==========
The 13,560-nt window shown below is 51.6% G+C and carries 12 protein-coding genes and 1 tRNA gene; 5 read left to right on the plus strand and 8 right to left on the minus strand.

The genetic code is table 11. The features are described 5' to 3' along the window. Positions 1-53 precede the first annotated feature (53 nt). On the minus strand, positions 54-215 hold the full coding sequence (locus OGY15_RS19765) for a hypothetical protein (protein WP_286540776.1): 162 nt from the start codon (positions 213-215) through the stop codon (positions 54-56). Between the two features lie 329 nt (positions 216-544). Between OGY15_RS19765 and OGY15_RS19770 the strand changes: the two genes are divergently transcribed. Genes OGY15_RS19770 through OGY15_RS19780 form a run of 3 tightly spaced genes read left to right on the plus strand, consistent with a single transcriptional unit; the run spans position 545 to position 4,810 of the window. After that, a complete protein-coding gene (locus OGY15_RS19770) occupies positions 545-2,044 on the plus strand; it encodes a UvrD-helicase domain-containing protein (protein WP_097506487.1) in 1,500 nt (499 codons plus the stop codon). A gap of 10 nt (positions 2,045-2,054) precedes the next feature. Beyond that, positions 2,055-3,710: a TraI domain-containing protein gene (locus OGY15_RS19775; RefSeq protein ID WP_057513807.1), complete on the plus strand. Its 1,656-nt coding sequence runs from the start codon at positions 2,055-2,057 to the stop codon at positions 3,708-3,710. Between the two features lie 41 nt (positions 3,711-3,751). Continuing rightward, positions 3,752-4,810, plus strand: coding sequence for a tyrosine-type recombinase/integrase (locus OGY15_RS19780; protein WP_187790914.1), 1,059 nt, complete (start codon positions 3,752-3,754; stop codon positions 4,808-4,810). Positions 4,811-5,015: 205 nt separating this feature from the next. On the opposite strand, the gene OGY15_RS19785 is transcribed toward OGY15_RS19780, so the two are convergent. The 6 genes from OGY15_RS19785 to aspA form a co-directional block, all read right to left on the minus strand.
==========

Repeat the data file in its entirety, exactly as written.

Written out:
The 13,560-nt window shown below is 51.6% G+C and carries 12 protein-coding genes and 1 tRNA gene; 5 read left to right on the plus strand and 8 right to left on the minus strand.

The genetic code is table 11. The features are described 5' to 3' along the window. Positions 1-53 precede the first annotated feature (53 nt). On the minus strand, positions 54-215 hold the full coding sequence (locus OGY15_RS19765) for a hypothetical protein (protein WP_286540776.1): 162 nt from the start codon (positions 213-215) through the stop codon (positions 54-56). Between the two features lie 329 nt (positions 216-544). Between OGY15_RS19765 and OGY15_RS19770 the strand changes: the two genes are divergently transcribed. Genes OGY15_RS19770 through OGY15_RS19780 form a run of 3 tightly spaced genes read left to right on the plus strand, consistent with a single transcriptional unit; the run spans position 545 to position 4,810 of the window. After that, a complete protein-coding gene (locus OGY15_RS19770) occupies positions 545-2,044 on the plus strand; it encodes a UvrD-helicase domain-containing protein (protein WP_097506487.1) in 1,500 nt (499 codons plus the stop codon). A gap of 10 nt (positions 2,045-2,054) precedes the next feature. Beyond that, positions 2,055-3,710: a TraI domain-containing protein gene (locus OGY15_RS19775; RefSeq protein ID WP_057513807.1), complete on the plus strand. Its 1,656-nt coding sequence runs from the start codon at positions 2,055-2,057 to the stop codon at positions 3,708-3,710. Between the two features lie 41 nt (positions 3,711-3,751). Continuing rightward, positions 3,752-4,810, plus strand: coding sequence for a tyrosine-type recombinase/integrase (locus OGY15_RS19780; protein WP_187790914.1), 1,059 nt, complete (start codon positions 3,752-3,754; stop codon positions 4,808-4,810). Positions 4,811-5,015: 205 nt separating this feature from the next. On the opposite strand, the gene OGY15_RS19785 is transcribed toward OGY15_RS19780, so the two are convergent. The 6 genes from OGY15_RS19785 to aspA form a co-directional block, all read right to left on the minus strand.